PUBLIC HEALTH

Influenza Testing: Study Finds Older Patients Are Under-Tested and Under-Diagnosed

The worst flu season in years adds immediacy to a new study tracking flu test utilization patterns based on age. The key finding: Older adults hospitalized with fever or respiratory symptoms during flu seasons are less likely than younger patients to have a provider-ordered flu test.

Age as a Factor in Flu Risk
Existing evidence suggests that older adults are disproportionately hospitalized for the flu and that early diagnosis and treatment improves outcomes. The U.S. Centers for Disease Control and Preventions says that a total of 8,990 laboratory-confirmed influenza-associated hospitalizations were reported between Oct. 1, 2017, and Jan. 13, 2018. During that period:

  • The overall hospitalization rate was 31.5 per 100,000 people;
  • The highest rate of hospitalization was among adults 65 and over (136.5 per 100,000); and
  • The next highest rate was among followed by adults age 50 to 64 (33.2 per 100,000) followed by children age 0 to 4 (22.8 per 100,000).

The Study
Published online in the Journal of the American Geriatrics Society on Jan. 17, 2018, the study was performed by researchers from Vanderbilt University led by Lauren Hartman, M.D., who assessed influenza testing among 1,422 adults hospitalized with acute respiratory illness or nonlocalizing fever at four hospitals (one academic and three community facilities) in Tennessee between November 2006 and April 2012. They prospectively performed reverse- transcriptase polymerase chain reaction (RT-PCR) influenza testing for all patients, even if the patients’ providers had not ordered it. The researchers then compared demographic and clinical characteristics of patients whose providers had ordered testing with those of patients for whom laboratory-based diagnostic tests had not been ordered.

The Findings
The researchers found that over the study period providers requested tests for just over one-fourth of patients (28%). They also found an age disparity between tested and untested patients. Thus, the average age for tested patients was 58 versus 66 for untested patients. Part of this difference is attributable to the fact that tested patients were more likely to have flu-like symptoms (e.g. fever, cough, and/or sore throat), which decreased with age.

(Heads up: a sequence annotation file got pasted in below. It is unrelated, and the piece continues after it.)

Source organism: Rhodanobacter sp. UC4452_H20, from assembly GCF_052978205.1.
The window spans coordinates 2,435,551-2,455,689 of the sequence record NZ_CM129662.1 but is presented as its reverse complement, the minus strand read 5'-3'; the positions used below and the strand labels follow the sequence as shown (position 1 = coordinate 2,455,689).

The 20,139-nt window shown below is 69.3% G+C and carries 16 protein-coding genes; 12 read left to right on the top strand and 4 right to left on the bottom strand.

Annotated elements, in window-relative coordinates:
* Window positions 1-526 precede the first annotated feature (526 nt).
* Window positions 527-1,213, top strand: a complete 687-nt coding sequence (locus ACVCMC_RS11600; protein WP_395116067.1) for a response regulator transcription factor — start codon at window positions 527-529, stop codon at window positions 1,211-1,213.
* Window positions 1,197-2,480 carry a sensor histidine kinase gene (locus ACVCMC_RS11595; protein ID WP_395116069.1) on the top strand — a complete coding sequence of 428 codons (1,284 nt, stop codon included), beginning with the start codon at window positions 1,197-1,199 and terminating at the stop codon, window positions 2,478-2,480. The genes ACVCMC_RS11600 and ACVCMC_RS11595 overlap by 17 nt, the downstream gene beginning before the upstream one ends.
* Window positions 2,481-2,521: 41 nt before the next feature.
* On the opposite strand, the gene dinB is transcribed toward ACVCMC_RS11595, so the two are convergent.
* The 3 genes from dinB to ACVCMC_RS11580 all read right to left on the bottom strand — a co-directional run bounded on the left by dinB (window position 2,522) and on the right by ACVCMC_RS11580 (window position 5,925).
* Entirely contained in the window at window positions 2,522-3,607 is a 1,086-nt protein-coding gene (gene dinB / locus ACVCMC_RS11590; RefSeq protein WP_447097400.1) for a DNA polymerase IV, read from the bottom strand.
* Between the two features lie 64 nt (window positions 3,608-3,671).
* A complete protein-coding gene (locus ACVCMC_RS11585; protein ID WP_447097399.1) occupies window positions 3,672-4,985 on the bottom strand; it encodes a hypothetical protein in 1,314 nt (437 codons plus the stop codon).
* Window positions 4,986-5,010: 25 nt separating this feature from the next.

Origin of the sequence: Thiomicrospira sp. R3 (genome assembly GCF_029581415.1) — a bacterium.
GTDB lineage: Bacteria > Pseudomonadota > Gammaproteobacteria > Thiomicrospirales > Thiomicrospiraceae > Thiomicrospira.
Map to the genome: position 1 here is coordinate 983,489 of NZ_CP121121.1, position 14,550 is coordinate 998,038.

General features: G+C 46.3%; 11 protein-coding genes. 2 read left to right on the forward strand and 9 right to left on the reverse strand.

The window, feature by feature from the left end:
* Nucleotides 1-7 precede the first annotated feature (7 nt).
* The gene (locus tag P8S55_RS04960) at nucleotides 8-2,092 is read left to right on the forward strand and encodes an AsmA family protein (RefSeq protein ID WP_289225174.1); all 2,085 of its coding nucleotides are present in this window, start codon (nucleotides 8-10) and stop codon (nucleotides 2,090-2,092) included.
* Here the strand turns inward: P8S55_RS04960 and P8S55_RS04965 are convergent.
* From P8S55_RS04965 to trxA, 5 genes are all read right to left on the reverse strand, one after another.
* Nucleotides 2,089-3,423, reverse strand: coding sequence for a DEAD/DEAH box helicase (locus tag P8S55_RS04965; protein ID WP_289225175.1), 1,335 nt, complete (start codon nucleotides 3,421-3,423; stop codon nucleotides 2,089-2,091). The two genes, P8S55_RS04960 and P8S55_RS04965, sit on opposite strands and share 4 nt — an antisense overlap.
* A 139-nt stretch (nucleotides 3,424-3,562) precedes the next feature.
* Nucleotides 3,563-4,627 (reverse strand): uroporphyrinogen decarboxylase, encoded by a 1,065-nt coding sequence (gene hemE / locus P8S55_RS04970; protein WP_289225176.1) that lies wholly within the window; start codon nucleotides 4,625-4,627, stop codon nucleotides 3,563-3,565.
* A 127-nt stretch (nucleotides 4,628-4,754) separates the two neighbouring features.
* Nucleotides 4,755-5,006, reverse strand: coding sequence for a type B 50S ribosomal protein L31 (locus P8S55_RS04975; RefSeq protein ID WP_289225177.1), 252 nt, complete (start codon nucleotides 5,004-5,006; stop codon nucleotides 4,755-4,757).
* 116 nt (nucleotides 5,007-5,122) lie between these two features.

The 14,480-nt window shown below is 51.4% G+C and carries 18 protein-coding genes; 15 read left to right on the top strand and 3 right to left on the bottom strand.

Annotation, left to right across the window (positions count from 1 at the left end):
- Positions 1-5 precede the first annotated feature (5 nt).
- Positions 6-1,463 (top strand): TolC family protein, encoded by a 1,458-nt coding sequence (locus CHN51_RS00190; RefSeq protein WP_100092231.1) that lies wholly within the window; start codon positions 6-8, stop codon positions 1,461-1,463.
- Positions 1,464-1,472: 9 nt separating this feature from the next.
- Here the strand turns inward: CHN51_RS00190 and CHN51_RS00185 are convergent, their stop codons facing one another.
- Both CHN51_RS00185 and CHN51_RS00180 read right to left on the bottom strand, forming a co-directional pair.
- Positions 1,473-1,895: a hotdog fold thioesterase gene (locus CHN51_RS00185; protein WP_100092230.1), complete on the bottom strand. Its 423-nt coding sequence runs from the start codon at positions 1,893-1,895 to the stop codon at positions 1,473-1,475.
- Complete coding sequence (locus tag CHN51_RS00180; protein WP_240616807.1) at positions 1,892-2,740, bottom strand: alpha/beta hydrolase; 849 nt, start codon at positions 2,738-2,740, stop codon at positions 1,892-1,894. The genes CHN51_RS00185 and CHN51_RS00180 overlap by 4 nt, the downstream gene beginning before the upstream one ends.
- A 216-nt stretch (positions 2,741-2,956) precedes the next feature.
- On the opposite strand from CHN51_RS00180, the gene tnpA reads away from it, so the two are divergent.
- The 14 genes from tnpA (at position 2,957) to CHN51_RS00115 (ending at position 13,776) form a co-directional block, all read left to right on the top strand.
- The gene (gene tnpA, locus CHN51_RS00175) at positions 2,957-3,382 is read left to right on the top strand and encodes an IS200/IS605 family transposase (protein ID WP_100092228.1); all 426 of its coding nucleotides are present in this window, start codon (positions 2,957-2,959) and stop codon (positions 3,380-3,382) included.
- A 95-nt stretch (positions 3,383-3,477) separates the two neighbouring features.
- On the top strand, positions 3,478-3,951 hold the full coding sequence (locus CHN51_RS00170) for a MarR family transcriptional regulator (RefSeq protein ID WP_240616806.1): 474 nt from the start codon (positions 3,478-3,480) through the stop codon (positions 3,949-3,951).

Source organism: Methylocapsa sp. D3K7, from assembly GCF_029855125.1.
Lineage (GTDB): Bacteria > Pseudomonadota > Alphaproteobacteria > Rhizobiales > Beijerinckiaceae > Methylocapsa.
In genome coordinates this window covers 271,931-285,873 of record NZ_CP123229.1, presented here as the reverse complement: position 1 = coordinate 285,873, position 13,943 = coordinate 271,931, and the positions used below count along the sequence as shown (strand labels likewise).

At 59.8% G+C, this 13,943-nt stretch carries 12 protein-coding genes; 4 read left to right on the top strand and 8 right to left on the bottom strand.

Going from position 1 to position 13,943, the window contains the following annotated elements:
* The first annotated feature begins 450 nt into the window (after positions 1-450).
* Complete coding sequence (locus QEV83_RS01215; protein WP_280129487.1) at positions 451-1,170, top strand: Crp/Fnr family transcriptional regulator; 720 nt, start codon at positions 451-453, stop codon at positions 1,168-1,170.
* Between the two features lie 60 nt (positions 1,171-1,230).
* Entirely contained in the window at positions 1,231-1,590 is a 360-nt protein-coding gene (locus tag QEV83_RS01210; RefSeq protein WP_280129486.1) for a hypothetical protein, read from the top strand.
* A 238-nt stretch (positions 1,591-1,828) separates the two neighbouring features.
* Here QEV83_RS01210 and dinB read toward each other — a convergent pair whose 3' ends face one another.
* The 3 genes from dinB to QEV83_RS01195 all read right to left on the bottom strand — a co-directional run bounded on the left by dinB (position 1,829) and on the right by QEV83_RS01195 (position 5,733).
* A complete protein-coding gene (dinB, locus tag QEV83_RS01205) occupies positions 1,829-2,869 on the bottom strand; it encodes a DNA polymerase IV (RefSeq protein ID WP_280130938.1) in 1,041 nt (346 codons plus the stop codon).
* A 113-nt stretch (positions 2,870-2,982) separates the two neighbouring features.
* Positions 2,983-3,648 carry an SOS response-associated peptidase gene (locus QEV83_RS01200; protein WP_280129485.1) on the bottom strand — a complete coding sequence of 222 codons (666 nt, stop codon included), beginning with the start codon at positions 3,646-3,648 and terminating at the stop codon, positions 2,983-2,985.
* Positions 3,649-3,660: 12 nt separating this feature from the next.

RT-PCR testing identified flu in 10% of patient; but among those patients with confirmed flu, 43% did not have test orders placed by their providers. Patients receiving care in the academic hospital were more likely to have provider-ordered influenza tests (41% versus 20% in community hospitals). The 450 provider-ordered tests were primarily for antigen detection (97.0%), 7.3% were for viral culture and 8.5% were for RT-PCR.

The Challenge Ahead
"The challenge of influenza diagnosis in hospitalized older adults is to not only identify cases clinically, but select an appropriate sensitive diagnostic test such as RT-PCR," write Hartman and her colleagues. "Further strategies are needed to increase clinician understanding of these challenges in clinically identifying influenza in older adults, as well as the limitations of diagnostic tests, to better diagnose and treat cases of influenza in this vulnerable population."

Takeaway: When it comes to flu, older, hospitalized patients are undertested and under-diagnosed. And even when testing is ordered, it is most often not for sensitive diagnostic tests, like RT-PCR.

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